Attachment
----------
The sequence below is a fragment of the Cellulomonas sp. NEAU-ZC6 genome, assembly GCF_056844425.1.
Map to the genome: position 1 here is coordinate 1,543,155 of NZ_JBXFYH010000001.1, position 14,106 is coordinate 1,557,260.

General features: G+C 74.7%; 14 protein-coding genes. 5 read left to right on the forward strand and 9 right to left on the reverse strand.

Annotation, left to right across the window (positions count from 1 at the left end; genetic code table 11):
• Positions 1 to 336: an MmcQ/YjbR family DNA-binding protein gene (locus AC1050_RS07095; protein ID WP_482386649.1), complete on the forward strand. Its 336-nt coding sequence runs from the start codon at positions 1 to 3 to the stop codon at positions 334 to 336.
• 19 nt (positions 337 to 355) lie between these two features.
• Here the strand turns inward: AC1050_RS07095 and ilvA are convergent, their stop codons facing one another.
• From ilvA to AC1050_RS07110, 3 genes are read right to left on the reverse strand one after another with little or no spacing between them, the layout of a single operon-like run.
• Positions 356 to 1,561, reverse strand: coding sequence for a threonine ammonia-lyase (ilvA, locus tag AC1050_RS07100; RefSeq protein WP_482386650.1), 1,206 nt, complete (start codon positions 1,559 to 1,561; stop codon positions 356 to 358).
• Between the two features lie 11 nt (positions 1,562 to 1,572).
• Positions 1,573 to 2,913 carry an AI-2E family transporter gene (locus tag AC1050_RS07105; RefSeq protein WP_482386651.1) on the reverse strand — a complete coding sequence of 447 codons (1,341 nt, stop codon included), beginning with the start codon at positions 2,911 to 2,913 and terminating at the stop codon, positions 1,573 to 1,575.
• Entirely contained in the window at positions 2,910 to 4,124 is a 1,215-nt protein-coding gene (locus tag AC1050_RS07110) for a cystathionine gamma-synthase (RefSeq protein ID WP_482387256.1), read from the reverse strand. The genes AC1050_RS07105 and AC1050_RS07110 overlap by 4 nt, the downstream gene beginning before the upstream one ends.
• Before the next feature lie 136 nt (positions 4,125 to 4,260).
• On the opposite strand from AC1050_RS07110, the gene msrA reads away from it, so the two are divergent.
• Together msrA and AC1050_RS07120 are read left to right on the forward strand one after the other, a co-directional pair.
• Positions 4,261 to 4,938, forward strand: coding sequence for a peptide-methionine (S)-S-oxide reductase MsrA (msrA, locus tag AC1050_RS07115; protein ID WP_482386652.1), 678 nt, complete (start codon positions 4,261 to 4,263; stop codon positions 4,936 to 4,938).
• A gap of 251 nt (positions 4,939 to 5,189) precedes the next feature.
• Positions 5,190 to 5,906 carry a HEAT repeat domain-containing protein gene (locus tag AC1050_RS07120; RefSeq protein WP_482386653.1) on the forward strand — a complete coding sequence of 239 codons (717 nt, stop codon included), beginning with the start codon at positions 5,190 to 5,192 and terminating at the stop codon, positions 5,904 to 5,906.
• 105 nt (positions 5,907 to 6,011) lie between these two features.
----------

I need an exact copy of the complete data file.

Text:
The sequence below is a fragment of the Cellulomonas sp. NEAU-ZC6 genome, assembly GCF_056844425.1.
Map to the genome: position 1 here is coordinate 1,543,155 of NZ_JBXFYH010000001.1, position 14,106 is coordinate 1,557,260.

General features: G+C 74.7%; 14 protein-coding genes. 5 read left to right on the forward strand and 9 right to left on the reverse strand.

Annotation, left to right across the window (positions count from 1 at the left end; genetic code table 11):
• Positions 1 to 336: an MmcQ/YjbR family DNA-binding protein gene (locus AC1050_RS07095; protein ID WP_482386649.1), complete on the forward strand. Its 336-nt coding sequence runs from the start codon at positions 1 to 3 to the stop codon at positions 334 to 336.
• 19 nt (positions 337 to 355) lie between these two features.
• Here the strand turns inward: AC1050_RS07095 and ilvA are convergent, their stop codons facing one another.
• From ilvA to AC1050_RS07110, 3 genes are read right to left on the reverse strand one after another with little or no spacing between them, the layout of a single operon-like run.
• Positions 356 to 1,561, reverse strand: coding sequence for a threonine ammonia-lyase (ilvA, locus tag AC1050_RS07100; RefSeq protein WP_482386650.1), 1,206 nt, complete (start codon positions 1,559 to 1,561; stop codon positions 356 to 358).
• Between the two features lie 11 nt (positions 1,562 to 1,572).
• Positions 1,573 to 2,913 carry an AI-2E family transporter gene (locus tag AC1050_RS07105; RefSeq protein WP_482386651.1) on the reverse strand — a complete coding sequence of 447 codons (1,341 nt, stop codon included), beginning with the start codon at positions 2,911 to 2,913 and terminating at the stop codon, positions 1,573 to 1,575.
• Entirely contained in the window at positions 2,910 to 4,124 is a 1,215-nt protein-coding gene (locus tag AC1050_RS07110) for a cystathionine gamma-synthase (RefSeq protein ID WP_482387256.1), read from the reverse strand. The genes AC1050_RS07105 and AC1050_RS07110 overlap by 4 nt, the downstream gene beginning before the upstream one ends.
• Before the next feature lie 136 nt (positions 4,125 to 4,260).
• On the opposite strand from AC1050_RS07110, the gene msrA reads away from it, so the two are divergent.
• Together msrA and AC1050_RS07120 are read left to right on the forward strand one after the other, a co-directional pair.
• Positions 4,261 to 4,938, forward strand: coding sequence for a peptide-methionine (S)-S-oxide reductase MsrA (msrA, locus tag AC1050_RS07115; protein ID WP_482386652.1), 678 nt, complete (start codon positions 4,261 to 4,263; stop codon positions 4,936 to 4,938).
• A gap of 251 nt (positions 4,939 to 5,189) precedes the next feature.
• Positions 5,190 to 5,906 carry a HEAT repeat domain-containing protein gene (locus tag AC1050_RS07120; RefSeq protein WP_482386653.1) on the forward strand — a complete coding sequence of 239 codons (717 nt, stop codon included), beginning with the start codon at positions 5,190 to 5,192 and terminating at the stop codon, positions 5,904 to 5,906.
• 105 nt (positions 5,907 to 6,011) lie between these two features.